The girls were finally asleep and Eric and I were watching the Walking Dead. Our street has no street lights and the few neighbors we do have live far enough away from us so that we don't see their house lights or really even them for the most part. This is to tell you that when the sun goes down each evening, it's dark outside. Only the moon and stars illuminate anything, and we love it that way.

So we're watching the embodiment of Trump (Negan) torture everyone around him, when we hear someone honk their horn a few times out on the street. Neither of us even blinked. I chalk this up to city living. In cities, horns are often being honked. People wait outside in their cars for someone and honk to let them know they are there. Or they honk because they're mad. Or they tap their horn to say hello. A horn honking out on the street is not something that registers.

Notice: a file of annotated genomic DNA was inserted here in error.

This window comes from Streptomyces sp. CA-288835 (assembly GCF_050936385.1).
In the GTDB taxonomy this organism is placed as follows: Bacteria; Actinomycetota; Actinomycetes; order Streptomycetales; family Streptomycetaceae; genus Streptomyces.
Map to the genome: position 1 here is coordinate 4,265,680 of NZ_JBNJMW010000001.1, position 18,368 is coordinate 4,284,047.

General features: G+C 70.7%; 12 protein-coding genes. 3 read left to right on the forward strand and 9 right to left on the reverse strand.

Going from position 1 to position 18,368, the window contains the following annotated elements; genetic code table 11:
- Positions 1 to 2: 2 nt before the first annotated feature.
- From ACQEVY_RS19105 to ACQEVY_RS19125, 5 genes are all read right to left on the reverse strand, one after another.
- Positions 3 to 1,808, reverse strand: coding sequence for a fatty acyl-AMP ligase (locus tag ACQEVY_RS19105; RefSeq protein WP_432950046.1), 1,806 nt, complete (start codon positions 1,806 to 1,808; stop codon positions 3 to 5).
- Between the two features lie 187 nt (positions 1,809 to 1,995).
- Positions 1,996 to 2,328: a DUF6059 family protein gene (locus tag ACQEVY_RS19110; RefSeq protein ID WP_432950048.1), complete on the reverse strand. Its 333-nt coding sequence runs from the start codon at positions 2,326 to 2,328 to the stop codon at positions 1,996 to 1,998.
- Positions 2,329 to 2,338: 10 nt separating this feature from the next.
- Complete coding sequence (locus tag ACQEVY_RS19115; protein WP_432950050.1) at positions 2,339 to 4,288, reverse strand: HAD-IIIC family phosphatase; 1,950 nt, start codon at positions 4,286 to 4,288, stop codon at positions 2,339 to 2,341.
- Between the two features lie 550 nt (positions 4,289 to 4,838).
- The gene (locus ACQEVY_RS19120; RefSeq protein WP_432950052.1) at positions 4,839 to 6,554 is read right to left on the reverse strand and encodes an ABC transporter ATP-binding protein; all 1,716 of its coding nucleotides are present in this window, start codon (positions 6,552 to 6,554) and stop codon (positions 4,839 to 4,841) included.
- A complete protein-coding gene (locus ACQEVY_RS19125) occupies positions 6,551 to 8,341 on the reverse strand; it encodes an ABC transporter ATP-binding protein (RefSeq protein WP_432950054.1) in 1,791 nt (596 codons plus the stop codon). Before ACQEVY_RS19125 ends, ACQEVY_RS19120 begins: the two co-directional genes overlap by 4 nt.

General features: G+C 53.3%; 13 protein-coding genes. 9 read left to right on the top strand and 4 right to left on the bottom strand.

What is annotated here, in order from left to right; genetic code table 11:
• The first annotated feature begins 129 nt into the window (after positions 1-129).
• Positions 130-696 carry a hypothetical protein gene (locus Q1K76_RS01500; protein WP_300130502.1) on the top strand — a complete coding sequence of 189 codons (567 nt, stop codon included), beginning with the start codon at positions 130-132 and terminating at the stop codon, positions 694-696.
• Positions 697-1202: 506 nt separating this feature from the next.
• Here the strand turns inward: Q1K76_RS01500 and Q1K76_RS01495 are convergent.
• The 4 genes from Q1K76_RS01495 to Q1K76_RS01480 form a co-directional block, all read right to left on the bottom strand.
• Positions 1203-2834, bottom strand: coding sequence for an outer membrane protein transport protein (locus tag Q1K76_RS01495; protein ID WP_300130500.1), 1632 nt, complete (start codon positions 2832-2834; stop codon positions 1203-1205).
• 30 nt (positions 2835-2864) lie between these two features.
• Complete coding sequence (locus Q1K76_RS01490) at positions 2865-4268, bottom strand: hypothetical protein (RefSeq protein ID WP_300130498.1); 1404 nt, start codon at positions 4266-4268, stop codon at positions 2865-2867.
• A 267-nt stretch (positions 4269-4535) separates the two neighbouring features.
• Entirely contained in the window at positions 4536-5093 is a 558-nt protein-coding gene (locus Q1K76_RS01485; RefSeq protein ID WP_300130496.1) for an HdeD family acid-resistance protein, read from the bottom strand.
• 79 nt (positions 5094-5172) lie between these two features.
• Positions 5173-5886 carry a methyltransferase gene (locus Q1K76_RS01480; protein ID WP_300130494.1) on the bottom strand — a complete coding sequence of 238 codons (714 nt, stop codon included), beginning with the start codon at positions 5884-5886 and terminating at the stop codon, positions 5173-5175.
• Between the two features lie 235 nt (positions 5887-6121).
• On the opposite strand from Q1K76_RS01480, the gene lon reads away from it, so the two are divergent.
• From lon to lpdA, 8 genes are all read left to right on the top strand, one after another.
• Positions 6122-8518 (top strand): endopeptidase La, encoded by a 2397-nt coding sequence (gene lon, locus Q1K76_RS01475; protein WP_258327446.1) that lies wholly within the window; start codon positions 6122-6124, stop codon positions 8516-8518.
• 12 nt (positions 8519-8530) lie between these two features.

At first. 

At this point I think Negan had Daryl surrounded by his henchmen after Daryl's escape attempt (spoiler alert? sorry) and then the honking happened again. Short, short, long, short. And I finally perked up and did some mental calculations.

We have no neighbors around us. If someone was honking outside, they must be honking for us.

I hopped up and ran to the window looking out the street and to my horror saw that the emergency lights were flashing on my car. 

Now remember, it's pitch black outside, so the only thing I can see are my blinking emergency lights. I can't see the car itself or the street. But my stomach sank. Someone is trying to steal my car and apparently doing a piss poor job at that, was immediately what I figured.

Eric must have heard my intake of breath because he jumped up as I was sputtering, 'my emergency lights are on. They're in my car!' He slipped on his boots, flipped on the porch and driveway lights, and grabbed a torch. (That's British English for flashlight, come on people, you really think he'd grab an actual torch? lol)